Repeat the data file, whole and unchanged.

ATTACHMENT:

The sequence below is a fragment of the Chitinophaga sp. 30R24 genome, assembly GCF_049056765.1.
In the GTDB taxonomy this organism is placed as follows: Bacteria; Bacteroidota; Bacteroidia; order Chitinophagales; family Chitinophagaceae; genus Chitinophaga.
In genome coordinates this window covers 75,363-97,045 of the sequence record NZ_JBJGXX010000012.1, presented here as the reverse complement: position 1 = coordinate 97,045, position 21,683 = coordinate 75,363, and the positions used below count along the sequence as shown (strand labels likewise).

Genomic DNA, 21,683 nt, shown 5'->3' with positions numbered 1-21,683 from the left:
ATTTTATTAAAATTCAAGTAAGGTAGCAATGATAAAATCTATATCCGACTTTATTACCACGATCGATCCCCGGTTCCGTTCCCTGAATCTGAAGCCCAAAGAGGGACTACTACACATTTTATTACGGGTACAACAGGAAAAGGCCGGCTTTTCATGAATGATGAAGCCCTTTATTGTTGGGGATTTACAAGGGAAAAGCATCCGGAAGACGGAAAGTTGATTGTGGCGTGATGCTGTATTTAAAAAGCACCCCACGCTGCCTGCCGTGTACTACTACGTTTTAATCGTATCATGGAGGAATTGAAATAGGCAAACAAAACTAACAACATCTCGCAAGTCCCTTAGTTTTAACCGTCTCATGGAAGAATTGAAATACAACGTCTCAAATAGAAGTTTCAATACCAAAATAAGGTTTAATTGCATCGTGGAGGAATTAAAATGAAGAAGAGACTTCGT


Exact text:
The sequence below is a fragment of the Chitinophaga sp. 30R24 genome, assembly GCF_049056765.1.
In the GTDB taxonomy this organism is placed as follows: Bacteria; Bacteroidota; Bacteroidia; order Chitinophagales; family Chitinophagaceae; genus Chitinophaga.
In genome coordinates this window covers 75,363-97,045 of the sequence record NZ_JBJGXX010000012.1, presented here as the reverse complement: position 1 = coordinate 97,045, position 21,683 = coordinate 75,363, and the positions used below count along the sequence as shown (strand labels likewise).

Genomic DNA, 21,683 nt, shown 5'->3' with positions numbered 1-21,683 from the left:
ATTTTATTAAAATTCAAGTAAGGTAGCAATGATAAAATCTATATCCGACTTTATTACCACGATCGATCCCCGGTTCCGTTCCCTGAATCTGAAGCCCAAAGAGGGACTACTACACATTTTATTACGGGTACAACAGGAAAAGGCCGGCTTTTCATGAATGATGAAGCCCTTTATTGTTGGGGATTTACAAGGGAAAAGCATCCGGAAGACGGAAAGTTGATTGTGGCGTGATGCTGTATTTAAAAAGCACCCCACGCTGCCTGCCGTGTACTACTACGTTTTAATCGTATCATGGAGGAATTGAAATAGGCAAACAAAACTAACAACATCTCGCAAGTCCCTTAGTTTTAACCGTCTCATGGAAGAATTGAAATACAACGTCTCAAATAGAAGTTTCAATACCAAAATAAGGTTTAATTGCATCGTGGAGGAATTAAAATGAAGAAGAGACTTCGT